"Even if they do, they will not want to as they will no longer be able to pass what they earn to their children because of Labours proposed maximum £125000 limit to inheritance".
Assuming this, is actually jumping the gun. There was a report (Land for the many) which was produced to look at the problems of land and home ownership (owning multiple homes, some left empty; buy to rent; new buyers being priced out of the market; banks loaning monies on mortgages [sub prime scandal]; raw deal for renters; problems of homelessness; etc) and one paragraph (I think) considered a deduction in the cap on inheritance values.
This is all very long term, is still up for discussion, and, in terms of this article, has nothing to do with being a GP, a consultant or whatever.
copernicus | GP Partner/Principal13 Nov 2019 7:47pm
No, not a "stooge".
FYI, Everyone gets a "Personal Allowance" - that's the initial first part of your gross income which is not taxed - £12.500, last time I looked.
The Superannuation shenanigans are completely different, and I agree that's needs to be sorted separately. My point was that monies paid into Superannuation comes off your highest rate of taxed taxable income, saving tax on those monies if you had otherwise kept them.
Premises are again a separate thing, except that monies paid for premises service charges (heating, cleaning, etc) are again tax deductible from your highest rate of tax. If you own your premises, you are likely to gain a profit when you sell - this would be Capital Gains, taxed differently to Income Tax, with a different set of tax allowances.
My point is that a small amount of extra tax on taxable income of £80,000 per annum, for GPs who probably don't earn masses more than that, is reasonable, I think. The "fat cats" earning £150,000 or more need to pay their fair share.
Did you pay for your own medical education or did you benefit from the state paying your educational costs?
If you went to private schools, did your school benefit from charitable status, courtesy of the state?
Did you know that the funding for Grammar schools was greater per student than Secondary Modern Schools? Did you benefit from that? I know I did.
Our society's biggest problem (next to climate change etc) is growing inequity, and our tax rates (at the very top) are historically very low. Money needs to be found to re-balance society, to all our benefit.
My point is, we are only talking about a very small change - not taking us back to the very high rates in the 1960's.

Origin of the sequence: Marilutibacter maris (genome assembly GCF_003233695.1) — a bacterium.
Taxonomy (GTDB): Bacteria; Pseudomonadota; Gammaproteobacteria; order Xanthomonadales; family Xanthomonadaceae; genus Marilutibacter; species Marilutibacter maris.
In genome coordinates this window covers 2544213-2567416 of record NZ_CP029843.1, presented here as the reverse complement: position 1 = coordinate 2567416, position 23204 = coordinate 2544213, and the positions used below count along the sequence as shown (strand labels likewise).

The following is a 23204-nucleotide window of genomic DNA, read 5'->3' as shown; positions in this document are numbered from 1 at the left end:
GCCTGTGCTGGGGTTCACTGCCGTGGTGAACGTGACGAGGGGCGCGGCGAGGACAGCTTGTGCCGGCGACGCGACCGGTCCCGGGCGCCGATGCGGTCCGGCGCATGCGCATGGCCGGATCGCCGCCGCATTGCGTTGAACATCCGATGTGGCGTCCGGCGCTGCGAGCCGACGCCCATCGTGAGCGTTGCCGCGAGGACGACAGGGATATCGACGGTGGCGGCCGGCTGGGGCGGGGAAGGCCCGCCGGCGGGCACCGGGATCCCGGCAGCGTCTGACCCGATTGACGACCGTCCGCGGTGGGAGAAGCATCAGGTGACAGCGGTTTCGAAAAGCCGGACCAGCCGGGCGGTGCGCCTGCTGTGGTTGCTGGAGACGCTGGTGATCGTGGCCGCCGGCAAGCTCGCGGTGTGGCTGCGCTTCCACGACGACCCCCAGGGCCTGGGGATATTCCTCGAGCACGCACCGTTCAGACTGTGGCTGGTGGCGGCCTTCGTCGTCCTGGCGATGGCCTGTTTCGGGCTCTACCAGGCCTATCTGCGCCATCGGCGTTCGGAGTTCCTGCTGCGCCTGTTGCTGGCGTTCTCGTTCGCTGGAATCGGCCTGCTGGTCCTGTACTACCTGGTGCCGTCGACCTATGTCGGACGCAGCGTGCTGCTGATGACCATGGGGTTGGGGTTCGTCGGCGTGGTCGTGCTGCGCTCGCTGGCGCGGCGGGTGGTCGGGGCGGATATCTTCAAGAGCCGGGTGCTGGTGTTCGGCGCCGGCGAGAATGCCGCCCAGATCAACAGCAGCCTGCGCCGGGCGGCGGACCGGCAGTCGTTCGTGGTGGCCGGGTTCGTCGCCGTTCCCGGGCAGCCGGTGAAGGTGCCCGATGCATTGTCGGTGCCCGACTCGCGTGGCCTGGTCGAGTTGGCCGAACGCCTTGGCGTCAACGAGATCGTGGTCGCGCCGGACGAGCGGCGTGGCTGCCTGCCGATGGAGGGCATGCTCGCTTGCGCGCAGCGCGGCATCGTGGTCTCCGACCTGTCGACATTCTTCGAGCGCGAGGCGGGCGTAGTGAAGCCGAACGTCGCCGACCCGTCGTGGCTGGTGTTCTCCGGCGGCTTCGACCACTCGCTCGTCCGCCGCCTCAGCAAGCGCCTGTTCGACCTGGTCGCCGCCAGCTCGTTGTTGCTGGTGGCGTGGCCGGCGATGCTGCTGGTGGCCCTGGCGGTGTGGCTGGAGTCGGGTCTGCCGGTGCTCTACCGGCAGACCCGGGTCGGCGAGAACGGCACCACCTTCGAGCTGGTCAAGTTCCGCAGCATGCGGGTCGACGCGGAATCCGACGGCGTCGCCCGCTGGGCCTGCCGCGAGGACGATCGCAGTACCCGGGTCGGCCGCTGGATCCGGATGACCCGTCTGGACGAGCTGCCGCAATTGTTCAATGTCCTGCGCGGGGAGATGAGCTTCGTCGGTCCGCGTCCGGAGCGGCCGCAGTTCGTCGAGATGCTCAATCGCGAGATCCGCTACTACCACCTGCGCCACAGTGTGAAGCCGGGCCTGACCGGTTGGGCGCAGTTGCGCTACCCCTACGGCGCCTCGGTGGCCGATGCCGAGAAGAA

to wickerman | GP Partner/Principal13 Nov 2019 9:32am
The Labour party offer to increase tax slightly on those earning more than £80,000 TAXABLE INCOME p.a.
After expenses, Superannuation payments, and £12,500 personal allowance, how much does an average GP have as taxable income nowadays?
When I retired 5yrs ago, I was being taxed on less than £80,000 taxable income per annum anyway, at that time.
I thought, with Locums taking a big chunk these days, that maybe GP pay hadn't gone up that much.
With £100,000 pa taxable income, a 5-10% increase in tax is only £1000-£2000 pa -- and nothing at my previous rate of pay.
Overall, given the promise of substantial monies to go into the NHS, I think, worth it.
Not sure if everyone's aware, but the DAUK (Doctors' Association UK) have already given their "manifesto" with key priorities to the government.
Seems sensible to me. Not sure whether will have tangible results but worth trying.
NB - I am not a member of DAUK, nor a member of BMA, or RCGP.
This is all part of the establishment plan unfortunately - defund and demoralise a public service until the public finally accept "privatisation" as a remedy; and the establishment fat cats make a killing.
Mass resignation would certainly bring things to a head quickly, and government is weak at the moment; however, the profession would need a list accepted by the profession, of firm and united ideas on what it wants in order to subvert a mass resignation demand.
The government has always used divide and conquer tactics very successfully.
Are we sufficiently united and determined? I don't think so; I think still too many are tied into punitive mortgage and leased premises and are scared in losing their "job security" regards the future.
However, they say that drastic times call for drastic measures.
Nick Mann | Salaried GP10 Oct 2019 5:03pm
I 100% agree
I'm sure this is happening all over the country where any mergers are contemplated - where Primary Care and GP practices in some areas have received historically more money per patient than others in neighbouring areas; the relatively affluent (if we could call it that) areas will never voluntarily merge finances with less "affluent" areas.
The system is inequitable and this kind of tinkering helps no-one.
Bottom line = More money is needed.
Cassandra | GP Partner/Principal18 Jul 2019 5:47pm
Agree 100%. Private firms should lose the NHS logo!
It's all part of the "game plan" to privatise the NHS, and turn it from a "health care provider" to a "source of profit" for the rich "elite".